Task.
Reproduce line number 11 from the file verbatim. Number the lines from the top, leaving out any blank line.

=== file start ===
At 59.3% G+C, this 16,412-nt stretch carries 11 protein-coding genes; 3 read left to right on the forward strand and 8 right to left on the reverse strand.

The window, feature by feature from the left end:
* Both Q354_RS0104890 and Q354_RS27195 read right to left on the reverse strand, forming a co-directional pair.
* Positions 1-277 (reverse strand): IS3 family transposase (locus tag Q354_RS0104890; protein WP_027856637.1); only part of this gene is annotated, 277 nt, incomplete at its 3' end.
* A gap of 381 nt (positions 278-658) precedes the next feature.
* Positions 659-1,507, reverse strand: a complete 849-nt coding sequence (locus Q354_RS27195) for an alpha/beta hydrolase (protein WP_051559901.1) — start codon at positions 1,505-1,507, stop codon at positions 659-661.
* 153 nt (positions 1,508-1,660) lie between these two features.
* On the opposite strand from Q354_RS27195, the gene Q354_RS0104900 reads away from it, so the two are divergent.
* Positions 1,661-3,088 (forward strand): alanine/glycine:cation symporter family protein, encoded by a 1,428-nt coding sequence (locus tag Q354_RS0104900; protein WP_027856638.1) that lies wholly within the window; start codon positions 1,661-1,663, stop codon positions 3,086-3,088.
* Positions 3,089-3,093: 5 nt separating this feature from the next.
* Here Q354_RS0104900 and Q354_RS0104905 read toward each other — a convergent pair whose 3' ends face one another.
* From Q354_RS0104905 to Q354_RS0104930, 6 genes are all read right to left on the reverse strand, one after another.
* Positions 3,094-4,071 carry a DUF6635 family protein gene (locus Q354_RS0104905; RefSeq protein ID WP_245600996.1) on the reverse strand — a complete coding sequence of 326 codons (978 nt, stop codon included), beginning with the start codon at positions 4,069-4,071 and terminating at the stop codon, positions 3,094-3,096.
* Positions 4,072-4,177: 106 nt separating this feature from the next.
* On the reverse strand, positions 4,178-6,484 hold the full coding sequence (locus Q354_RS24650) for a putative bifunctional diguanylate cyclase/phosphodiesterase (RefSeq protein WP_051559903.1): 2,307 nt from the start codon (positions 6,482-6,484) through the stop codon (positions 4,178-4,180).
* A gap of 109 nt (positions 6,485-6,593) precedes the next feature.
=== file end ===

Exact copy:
* Here Q354_RS0104900 and Q354_RS0104905 read toward each other — a convergent pair whose 3' ends face one another.